It was the morning of October 8, 1914, and students and visitors gathered in front of the newly completed University of Utah Administration Building to form a procession for the dedication ceremony. They went on to gather in the men’s gymnasium on campus, where William W. Riter, chairman of the state Board of Regents, presided, and Anthon Lund, a member of the First Presidency of The Church of Jesus Christ of Latter-day Saints, gave the dedicatory prayer. W.N. Williams, a state senator, then spoke to the audience, as did Utah Governor William Spry. The U’s male quartet, choir, and orchestra provided the music.
The building was considered to be one of the most artistic and well-appointed college buildings in the West. After some wrangling, the state Legislature had agreed to appropriate $300,000 in 1909 for the building, and construction began in 1912. Cannon & Fetzer and Ramm Hansen were the associate architects who had charge of the design and construction. The classical-style edifice was made of Utah granite and limestone, and the facings of the first floor and stairway were of Alaskan marble.
The new building had opened on June 2, 1914, during Commencement week. The main floor housed administrative offices and reception rooms, the campus bookstore, and editorial offices for The Utah Chronicle. The library of the University filled the second floor, with a reading room that extended the length of the building. The collection of 50,000 volumes was the largest book collection in the state. The top floor of the building was devoted to art and archaeology. The art gallery displayed not only the best work of Utah’s leading artists, but some originals by American masters. The archaeological museum contained an extensive collection of artifacts. The building also required construction of a new heating plant on campus, and its tall smokestack rose nearby.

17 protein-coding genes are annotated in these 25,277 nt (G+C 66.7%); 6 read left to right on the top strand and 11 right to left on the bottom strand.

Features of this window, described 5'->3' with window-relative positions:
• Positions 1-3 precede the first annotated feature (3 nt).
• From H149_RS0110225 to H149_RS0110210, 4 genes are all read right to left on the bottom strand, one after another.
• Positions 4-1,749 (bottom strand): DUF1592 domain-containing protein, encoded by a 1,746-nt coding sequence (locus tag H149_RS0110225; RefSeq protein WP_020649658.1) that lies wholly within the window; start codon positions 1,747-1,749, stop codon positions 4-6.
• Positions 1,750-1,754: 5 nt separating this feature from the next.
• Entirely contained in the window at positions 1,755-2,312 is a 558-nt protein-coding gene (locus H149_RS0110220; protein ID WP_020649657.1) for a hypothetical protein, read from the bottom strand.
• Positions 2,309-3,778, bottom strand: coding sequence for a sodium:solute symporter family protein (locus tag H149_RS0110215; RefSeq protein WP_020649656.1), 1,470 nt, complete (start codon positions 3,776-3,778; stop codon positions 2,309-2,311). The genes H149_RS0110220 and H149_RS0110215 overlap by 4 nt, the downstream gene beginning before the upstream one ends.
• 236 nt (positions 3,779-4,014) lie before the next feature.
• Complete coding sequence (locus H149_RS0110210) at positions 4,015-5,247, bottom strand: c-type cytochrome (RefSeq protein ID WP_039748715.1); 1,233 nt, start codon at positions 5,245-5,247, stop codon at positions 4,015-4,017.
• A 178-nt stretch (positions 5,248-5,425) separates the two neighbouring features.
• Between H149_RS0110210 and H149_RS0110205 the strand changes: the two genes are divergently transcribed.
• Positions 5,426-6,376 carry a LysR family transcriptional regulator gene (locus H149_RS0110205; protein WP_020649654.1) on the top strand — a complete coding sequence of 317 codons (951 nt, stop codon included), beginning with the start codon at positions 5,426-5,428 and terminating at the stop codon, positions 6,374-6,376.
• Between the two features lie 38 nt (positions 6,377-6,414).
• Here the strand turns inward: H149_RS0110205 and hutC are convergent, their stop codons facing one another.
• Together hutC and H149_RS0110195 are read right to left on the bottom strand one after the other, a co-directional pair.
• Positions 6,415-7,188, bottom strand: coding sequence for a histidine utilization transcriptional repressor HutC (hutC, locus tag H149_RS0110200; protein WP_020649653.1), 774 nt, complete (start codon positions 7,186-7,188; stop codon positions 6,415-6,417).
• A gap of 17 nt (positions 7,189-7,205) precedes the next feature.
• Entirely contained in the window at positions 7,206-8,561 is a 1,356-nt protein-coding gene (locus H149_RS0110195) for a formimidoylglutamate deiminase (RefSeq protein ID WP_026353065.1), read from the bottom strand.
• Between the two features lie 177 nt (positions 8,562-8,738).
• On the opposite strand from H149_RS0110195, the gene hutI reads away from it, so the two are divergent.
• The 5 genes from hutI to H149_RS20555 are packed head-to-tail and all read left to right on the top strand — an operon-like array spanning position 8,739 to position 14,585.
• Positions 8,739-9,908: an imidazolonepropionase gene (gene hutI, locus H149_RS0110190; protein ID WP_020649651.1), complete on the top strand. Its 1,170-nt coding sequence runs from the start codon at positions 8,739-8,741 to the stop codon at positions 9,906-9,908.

At Commencement ceremonies in the summer of 1919, the building was renamed the Park Building, in honor of John R. Park, a physician and educator who had been president of the University of Deseret, the predecessor of the University of Utah, from 1869 to 1892. In addition to his contributions as a leader of the University, upon his death in 1900 he had bequeathed his entire fortune, including his library, to the U. The new building contained a marble statue of Park, by Utah sculptor Mahonri Young.
As the campus expanded over the years, many entities once housed in the Park Building received their own buildings and moved out, while the leadership and legal offices remained. In 2009, an $8 million renovation and seismic retrofitting was completed, and the Park Building remains a center of the University of Utah, visually, historically, and administratively.
—Roy Webb BA’84 MS’91 is a multimedia archivist with the J. Willard Marriott Library and a regular contributor to Continuum.
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